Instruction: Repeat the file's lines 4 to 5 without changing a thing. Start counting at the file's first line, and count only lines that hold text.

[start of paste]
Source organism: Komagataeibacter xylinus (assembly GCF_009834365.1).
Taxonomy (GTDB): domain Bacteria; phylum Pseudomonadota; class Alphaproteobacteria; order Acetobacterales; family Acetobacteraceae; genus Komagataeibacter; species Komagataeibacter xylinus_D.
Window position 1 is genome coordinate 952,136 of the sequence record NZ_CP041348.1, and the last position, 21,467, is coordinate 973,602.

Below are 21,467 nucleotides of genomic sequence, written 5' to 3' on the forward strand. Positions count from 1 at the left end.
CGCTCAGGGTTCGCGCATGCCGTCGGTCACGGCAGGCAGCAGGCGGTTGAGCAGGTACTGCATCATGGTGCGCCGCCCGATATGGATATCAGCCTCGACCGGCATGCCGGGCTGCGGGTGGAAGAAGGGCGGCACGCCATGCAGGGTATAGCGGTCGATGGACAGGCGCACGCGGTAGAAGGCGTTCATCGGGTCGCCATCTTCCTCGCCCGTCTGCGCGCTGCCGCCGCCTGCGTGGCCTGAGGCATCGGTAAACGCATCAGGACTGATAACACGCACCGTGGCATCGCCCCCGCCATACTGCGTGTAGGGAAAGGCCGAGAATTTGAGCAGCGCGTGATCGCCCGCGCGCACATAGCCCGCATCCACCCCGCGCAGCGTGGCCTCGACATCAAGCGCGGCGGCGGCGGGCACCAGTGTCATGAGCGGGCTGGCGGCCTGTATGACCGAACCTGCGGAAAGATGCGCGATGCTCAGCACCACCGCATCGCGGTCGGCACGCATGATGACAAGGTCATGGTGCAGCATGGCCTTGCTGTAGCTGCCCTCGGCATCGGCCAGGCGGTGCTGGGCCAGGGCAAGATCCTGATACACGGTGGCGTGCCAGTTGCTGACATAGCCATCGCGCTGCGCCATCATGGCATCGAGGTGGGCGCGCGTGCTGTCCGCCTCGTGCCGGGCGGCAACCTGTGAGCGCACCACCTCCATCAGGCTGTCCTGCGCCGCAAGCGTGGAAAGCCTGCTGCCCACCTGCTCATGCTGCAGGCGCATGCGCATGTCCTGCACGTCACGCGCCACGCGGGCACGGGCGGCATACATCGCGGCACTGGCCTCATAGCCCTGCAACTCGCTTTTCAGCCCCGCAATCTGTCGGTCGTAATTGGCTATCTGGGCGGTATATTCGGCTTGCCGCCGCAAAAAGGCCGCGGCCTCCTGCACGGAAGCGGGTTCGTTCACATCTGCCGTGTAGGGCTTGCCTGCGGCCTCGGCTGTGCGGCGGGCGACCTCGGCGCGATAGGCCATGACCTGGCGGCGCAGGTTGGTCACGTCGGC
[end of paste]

Below are 21,467 nucleotides of genomic sequence, written 5' to 3' on the forward strand. Positions count from 1 at the left end.
CGCTCAGGGTTCGCGCATGCCGTCGGTCACGGCAGGCAGCAGGCGGTTGAGCAGGTACTGCATCATGGTGCGCCGCCCGATATGGATATCAGCCTCGACCGGCATGCCGGGCTGCGGGTGGAAGAAGGGCGGCACGCCATGCAGGGTATAGCGGTCGATGGACAGGCGCACGCGGTAGAAGGCGTTCATCGGGTCGCCATCTTCCTCGCCCGTCTGCGCGCTGCCGCCGCCTGCGTGGCCTGAGGCATCGGTAAACGCATCAGGACTGATAACACGCACCGTGGCATCGCCCCCGCCATACTGCGTGTAGGGAAAGGCCGAGAATTTGAGCAGCGCGTGATCGCCCGCGCGCACATAGCCCGCATCCACCCCGCGCAGCGTGGCCTCGACATCAAGCGCGGCGGCGGCGGGCACCAGTGTCATGAGCGGGCTGGCGGCCTGTATGACCGAACCTGCGGAAAGATGCGCGATGCTCAGCACCACCGCATCGCGGTCGGCACGCATGATGACAAGGTCATGGTGCAGCATGGCCTTGCTGTAGCTGCCCTCGGCATCGGCCAGGCGGTGCTGGGCCAGGGCAAGATCCTGATACACGGTGGCGTGCCAGTTGCTGACATAGCCATCGCGCTGCGCCATCATGGCATCGAGGTGGGCGCGCGTGCTGTCCGCCTCGTGCCGGGCGGCAACCTGTGAGCGCACCACCTCCATCAGGCTGTCCTGCGCCGCAAGCGTGGAAAGCCTGCTGCCCACCTGCTCATGCTGCAGGCGCATGCGCATGTCCTGCACGTCACGCGCCACGCGGGCACGGGCGGCATACATCGCGGCACTGGCCTCATAGCCCTGCAACTCGCTTTTCAGCCCCGCAATCTGTCGGTCGTAATTGGCTATCTGGGCGGTATATTCGGCTTGCCGCCGCAAAAAGGCCGCGGCCTCCTGCACGGAAGCGGGTTCGTTCACATCTGCCGTGTAGGGCTTGCCTGCGGCCTCGGCTGTGCGGCGGGCGACCTCGGCGCGATAGGCCATGACCTGGCGGCGCAGGTTGGTCACGTCGGC